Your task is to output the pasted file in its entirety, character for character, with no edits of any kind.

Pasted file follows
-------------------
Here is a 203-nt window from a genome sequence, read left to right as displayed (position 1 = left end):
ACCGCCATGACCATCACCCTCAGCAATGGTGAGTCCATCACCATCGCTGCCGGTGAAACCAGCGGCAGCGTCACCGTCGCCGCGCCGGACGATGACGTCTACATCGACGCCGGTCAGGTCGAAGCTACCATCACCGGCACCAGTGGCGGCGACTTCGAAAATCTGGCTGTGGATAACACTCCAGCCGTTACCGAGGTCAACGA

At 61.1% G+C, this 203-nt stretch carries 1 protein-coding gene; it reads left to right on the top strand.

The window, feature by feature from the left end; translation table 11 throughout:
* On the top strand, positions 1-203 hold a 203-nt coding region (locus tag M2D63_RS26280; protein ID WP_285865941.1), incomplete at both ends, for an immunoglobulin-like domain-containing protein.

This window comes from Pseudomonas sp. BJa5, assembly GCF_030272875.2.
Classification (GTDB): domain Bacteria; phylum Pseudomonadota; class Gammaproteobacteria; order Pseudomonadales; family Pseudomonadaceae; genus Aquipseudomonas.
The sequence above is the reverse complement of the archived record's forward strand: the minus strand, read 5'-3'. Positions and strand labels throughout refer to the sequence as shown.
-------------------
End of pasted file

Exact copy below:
Here is a 203-nt window from a genome sequence, read left to right as displayed (position 1 = left end):
ACCGCCATGACCATCACCCTCAGCAATGGTGAGTCCATCACCATCGCTGCCGGTGAAACCAGCGGCAGCGTCACCGTCGCCGCGCCGGACGATGACGTCTACATCGACGCCGGTCAGGTCGAAGCTACCATCACCGGCACCAGTGGCGGCGACTTCGAAAATCTGGCTGTGGATAACACTCCAGCCGTTACCGAGGTCAACGA

At 61.1% G+C, this 203-nt stretch carries 1 protein-coding gene; it reads left to right on the top strand.

The window, feature by feature from the left end; translation table 11 throughout:
* On the top strand, positions 1-203 hold a 203-nt coding region (locus tag M2D63_RS26280; protein ID WP_285865941.1), incomplete at both ends, for an immunoglobulin-like domain-containing protein.

This window comes from Pseudomonas sp. BJa5, assembly GCF_030272875.2.
Classification (GTDB): domain Bacteria; phylum Pseudomonadota; class Gammaproteobacteria; order Pseudomonadales; family Pseudomonadaceae; genus Aquipseudomonas.
The sequence above is the reverse complement of the archived record's forward strand: the minus strand, read 5'-3'. Positions and strand labels throughout refer to the sequence as shown.